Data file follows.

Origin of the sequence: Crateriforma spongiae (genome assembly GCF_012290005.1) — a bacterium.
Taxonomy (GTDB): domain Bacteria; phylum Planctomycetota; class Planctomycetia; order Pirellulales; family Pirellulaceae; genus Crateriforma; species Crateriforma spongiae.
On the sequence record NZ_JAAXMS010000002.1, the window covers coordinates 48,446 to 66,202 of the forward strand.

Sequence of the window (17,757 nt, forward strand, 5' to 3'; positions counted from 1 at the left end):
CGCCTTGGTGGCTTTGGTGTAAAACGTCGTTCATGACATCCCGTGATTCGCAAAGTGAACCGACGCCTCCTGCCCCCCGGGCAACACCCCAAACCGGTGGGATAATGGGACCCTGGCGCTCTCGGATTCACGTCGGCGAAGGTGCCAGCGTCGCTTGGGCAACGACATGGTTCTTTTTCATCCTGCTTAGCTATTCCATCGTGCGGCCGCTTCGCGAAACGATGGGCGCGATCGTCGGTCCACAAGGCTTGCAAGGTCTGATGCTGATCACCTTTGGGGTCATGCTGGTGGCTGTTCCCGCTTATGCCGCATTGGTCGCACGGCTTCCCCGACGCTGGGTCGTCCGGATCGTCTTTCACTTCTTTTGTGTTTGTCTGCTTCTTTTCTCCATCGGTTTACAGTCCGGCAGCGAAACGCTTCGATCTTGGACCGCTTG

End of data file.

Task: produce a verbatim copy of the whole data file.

Origin of the sequence: Crateriforma spongiae (genome assembly GCF_012290005.1) — a bacterium.
Taxonomy (GTDB): domain Bacteria; phylum Planctomycetota; class Planctomycetia; order Pirellulales; family Pirellulaceae; genus Crateriforma; species Crateriforma spongiae.
On the sequence record NZ_JAAXMS010000002.1, the window covers coordinates 48,446 to 66,202 of the forward strand.

Sequence of the window (17,757 nt, forward strand, 5' to 3'; positions counted from 1 at the left end):
CGCCTTGGTGGCTTTGGTGTAAAACGTCGTTCATGACATCCCGTGATTCGCAAAGTGAACCGACGCCTCCTGCCCCCCGGGCAACACCCCAAACCGGTGGGATAATGGGACCCTGGCGCTCTCGGATTCACGTCGGCGAAGGTGCCAGCGTCGCTTGGGCAACGACATGGTTCTTTTTCATCCTGCTTAGCTATTCCATCGTGCGGCCGCTTCGCGAAACGATGGGCGCGATCGTCGGTCCACAAGGCTTGCAAGGTCTGATGCTGATCACCTTTGGGGTCATGCTGGTGGCTGTTCCCGCTTATGCCGCATTGGTCGCACGGCTTCCCCGACGCTGGGTCGTCCGGATCGTCTTTCACTTCTTTTGTGTTTGTCTGCTTCTTTTCTCCATCGGTTTACAGTCCGGCAGCGAAACGCTTCGATCTTGGACCGCTTG